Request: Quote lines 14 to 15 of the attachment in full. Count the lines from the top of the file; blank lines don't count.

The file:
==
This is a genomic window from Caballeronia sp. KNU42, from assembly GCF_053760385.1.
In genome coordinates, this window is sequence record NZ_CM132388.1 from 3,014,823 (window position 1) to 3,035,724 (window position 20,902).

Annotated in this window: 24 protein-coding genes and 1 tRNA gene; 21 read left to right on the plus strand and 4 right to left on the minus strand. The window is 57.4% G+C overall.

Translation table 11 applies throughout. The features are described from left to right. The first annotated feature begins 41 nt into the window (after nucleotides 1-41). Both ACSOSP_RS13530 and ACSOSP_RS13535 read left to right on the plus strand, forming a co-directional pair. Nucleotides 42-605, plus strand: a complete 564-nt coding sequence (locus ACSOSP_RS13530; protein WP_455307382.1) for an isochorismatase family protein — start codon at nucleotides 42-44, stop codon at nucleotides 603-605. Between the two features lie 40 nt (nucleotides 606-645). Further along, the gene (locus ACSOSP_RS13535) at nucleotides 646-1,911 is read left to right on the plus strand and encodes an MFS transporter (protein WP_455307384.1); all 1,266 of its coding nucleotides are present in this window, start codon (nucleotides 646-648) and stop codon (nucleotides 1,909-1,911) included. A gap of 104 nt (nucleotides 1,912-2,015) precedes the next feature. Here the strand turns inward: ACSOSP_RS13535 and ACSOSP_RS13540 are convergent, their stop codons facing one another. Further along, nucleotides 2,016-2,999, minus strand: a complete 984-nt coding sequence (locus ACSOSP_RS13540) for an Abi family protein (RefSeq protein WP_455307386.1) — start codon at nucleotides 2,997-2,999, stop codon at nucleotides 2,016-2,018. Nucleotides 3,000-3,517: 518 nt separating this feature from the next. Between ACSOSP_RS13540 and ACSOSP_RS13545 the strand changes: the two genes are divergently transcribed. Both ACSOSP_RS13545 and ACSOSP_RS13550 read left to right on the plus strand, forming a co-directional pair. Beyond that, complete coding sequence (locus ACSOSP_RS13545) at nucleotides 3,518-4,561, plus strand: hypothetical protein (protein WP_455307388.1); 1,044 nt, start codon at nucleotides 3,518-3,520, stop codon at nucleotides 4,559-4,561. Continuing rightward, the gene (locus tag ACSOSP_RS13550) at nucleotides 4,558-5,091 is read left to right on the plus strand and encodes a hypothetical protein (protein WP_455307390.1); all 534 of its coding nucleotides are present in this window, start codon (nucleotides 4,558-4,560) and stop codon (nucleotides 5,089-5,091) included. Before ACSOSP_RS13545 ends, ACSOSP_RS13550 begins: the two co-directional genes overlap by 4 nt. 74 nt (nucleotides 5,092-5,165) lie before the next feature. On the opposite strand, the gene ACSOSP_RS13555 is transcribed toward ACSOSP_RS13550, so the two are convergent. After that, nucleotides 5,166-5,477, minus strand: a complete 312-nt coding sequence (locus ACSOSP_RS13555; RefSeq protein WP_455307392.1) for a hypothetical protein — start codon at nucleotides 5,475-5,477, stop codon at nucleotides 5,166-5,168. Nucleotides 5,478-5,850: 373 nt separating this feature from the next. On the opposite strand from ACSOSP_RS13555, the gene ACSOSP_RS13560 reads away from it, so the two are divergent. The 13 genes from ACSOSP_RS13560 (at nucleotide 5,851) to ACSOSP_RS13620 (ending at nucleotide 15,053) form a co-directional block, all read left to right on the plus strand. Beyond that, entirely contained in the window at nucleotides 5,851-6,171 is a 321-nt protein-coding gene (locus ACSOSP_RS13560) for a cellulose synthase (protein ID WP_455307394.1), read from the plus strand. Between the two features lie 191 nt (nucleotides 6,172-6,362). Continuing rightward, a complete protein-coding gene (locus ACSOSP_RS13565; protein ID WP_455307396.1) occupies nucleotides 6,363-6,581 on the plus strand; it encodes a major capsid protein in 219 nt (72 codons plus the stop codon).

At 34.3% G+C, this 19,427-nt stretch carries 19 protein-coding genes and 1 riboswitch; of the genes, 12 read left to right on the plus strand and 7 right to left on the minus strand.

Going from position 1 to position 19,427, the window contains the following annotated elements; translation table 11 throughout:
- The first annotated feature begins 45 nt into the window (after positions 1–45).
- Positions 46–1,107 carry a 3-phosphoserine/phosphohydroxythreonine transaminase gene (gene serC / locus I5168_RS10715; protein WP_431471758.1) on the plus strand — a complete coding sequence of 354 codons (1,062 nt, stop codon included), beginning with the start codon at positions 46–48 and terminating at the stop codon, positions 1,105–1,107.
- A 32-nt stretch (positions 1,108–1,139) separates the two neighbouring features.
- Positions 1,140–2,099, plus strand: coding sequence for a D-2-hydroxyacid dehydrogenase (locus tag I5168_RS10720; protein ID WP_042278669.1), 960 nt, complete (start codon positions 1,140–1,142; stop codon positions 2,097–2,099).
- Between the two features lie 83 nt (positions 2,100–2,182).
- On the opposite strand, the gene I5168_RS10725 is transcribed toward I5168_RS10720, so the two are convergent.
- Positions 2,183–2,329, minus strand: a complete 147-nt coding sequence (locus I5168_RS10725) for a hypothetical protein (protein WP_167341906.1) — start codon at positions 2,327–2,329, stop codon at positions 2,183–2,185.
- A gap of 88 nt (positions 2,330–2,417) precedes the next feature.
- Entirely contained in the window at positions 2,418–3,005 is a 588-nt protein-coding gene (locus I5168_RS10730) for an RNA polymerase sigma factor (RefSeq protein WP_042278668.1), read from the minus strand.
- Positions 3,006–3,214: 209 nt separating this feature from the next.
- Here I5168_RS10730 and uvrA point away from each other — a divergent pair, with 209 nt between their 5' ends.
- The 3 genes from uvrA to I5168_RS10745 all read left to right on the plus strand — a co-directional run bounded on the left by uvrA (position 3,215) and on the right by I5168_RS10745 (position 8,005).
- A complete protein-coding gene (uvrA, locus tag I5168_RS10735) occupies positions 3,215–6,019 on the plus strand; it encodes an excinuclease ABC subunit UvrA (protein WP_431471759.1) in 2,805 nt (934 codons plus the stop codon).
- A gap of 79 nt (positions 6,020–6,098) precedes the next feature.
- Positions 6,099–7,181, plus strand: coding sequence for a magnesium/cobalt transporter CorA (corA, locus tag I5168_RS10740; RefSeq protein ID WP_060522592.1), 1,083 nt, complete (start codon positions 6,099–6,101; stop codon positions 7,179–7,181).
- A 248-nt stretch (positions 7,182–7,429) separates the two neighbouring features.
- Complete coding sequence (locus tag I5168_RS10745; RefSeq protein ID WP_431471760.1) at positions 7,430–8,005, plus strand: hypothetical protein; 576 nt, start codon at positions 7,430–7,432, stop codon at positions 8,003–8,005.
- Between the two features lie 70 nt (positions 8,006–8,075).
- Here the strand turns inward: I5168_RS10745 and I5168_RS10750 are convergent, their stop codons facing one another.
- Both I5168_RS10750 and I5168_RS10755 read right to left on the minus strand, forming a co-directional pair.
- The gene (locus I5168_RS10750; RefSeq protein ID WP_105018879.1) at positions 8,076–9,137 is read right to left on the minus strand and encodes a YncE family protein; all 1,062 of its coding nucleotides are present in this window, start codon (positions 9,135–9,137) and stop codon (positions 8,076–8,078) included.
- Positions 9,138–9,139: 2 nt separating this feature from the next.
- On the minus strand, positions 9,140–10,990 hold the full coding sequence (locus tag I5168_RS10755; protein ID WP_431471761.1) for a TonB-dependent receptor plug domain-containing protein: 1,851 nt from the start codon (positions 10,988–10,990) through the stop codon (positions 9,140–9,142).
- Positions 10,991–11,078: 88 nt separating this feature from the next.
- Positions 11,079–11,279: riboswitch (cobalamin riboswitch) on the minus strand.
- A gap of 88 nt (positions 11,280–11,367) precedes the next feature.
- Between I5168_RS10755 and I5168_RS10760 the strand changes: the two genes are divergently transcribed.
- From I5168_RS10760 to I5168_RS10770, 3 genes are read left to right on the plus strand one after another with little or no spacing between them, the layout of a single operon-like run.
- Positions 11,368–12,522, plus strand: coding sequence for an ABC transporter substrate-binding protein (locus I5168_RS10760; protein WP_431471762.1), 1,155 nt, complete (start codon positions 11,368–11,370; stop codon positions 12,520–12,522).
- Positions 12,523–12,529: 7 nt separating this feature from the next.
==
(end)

- A gap of 88 nt (positions 2,330–2,417) precedes the next feature.
- Entirely contained in the window at positions 2,418–3,005 is a 588-nt protein-coding gene (locus I5168_RS10730) for an RNA polymerase sigma factor (RefSeq protein WP_042278668.1), read from the minus strand.